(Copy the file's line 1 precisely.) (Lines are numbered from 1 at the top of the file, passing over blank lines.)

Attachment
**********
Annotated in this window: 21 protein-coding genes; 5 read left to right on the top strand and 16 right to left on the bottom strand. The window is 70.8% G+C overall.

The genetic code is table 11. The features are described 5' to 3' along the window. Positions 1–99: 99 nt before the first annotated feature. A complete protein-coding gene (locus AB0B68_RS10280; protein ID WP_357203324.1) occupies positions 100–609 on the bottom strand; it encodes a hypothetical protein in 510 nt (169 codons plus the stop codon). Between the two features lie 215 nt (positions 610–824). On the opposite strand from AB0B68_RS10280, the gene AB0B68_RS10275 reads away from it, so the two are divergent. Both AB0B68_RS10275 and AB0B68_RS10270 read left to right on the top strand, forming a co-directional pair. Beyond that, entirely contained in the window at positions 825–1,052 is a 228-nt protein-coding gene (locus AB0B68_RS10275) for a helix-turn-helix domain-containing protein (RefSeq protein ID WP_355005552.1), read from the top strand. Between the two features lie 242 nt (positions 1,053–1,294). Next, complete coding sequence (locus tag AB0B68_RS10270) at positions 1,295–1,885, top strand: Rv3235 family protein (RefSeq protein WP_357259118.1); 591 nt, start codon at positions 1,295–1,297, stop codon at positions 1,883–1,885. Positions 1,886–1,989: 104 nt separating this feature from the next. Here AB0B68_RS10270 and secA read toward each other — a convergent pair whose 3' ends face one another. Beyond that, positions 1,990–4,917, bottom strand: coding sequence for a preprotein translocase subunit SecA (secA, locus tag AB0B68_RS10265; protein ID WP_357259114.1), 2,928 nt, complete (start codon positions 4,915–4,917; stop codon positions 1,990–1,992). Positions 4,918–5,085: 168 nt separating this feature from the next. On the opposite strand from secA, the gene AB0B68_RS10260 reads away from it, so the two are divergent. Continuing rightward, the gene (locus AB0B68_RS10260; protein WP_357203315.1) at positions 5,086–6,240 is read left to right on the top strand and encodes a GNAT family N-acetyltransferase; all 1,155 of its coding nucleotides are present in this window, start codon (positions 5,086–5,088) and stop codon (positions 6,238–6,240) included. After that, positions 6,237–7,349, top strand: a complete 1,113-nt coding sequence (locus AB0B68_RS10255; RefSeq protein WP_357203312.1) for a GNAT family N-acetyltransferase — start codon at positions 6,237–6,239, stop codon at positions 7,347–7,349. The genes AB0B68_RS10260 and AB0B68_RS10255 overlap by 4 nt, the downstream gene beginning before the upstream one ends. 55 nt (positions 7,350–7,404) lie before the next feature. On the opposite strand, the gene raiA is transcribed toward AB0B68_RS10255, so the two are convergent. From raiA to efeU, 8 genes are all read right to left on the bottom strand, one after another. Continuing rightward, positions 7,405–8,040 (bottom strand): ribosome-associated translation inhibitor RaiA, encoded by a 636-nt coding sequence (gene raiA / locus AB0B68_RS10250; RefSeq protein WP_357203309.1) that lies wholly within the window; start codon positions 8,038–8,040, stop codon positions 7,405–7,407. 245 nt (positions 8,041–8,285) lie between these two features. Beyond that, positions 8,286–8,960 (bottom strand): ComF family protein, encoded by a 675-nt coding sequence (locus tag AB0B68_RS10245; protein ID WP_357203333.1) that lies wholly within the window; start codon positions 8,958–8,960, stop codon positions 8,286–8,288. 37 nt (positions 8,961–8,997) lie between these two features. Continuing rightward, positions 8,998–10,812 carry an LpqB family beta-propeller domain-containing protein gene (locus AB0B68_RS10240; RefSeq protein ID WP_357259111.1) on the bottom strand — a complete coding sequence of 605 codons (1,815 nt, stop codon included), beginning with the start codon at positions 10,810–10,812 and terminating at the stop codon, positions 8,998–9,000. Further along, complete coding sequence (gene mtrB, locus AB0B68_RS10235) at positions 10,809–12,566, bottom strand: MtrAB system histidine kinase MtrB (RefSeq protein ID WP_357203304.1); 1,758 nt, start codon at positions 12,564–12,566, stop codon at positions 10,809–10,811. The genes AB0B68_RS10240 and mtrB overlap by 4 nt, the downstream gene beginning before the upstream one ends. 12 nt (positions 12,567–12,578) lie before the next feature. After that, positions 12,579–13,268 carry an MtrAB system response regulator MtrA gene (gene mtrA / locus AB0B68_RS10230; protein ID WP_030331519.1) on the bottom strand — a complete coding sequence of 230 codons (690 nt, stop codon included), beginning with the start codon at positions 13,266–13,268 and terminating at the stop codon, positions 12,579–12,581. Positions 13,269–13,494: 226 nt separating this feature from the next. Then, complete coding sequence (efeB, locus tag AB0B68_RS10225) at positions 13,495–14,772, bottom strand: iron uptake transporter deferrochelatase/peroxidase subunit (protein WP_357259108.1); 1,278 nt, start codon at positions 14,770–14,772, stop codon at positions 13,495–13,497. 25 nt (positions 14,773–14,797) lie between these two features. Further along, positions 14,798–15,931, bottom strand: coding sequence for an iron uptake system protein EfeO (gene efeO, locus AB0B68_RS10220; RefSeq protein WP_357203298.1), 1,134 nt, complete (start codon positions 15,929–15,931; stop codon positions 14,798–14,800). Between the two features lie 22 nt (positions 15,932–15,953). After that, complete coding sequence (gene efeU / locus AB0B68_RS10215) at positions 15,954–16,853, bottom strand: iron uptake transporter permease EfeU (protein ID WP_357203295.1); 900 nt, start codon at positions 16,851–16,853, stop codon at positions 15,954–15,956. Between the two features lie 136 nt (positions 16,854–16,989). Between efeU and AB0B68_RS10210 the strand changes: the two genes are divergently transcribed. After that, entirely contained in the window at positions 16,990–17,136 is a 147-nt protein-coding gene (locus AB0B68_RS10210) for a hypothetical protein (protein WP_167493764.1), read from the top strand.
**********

Annotated in this window: 21 protein-coding genes; 5 read left to right on the top strand and 16 right to left on the bottom strand. The window is 70.8% G+C overall.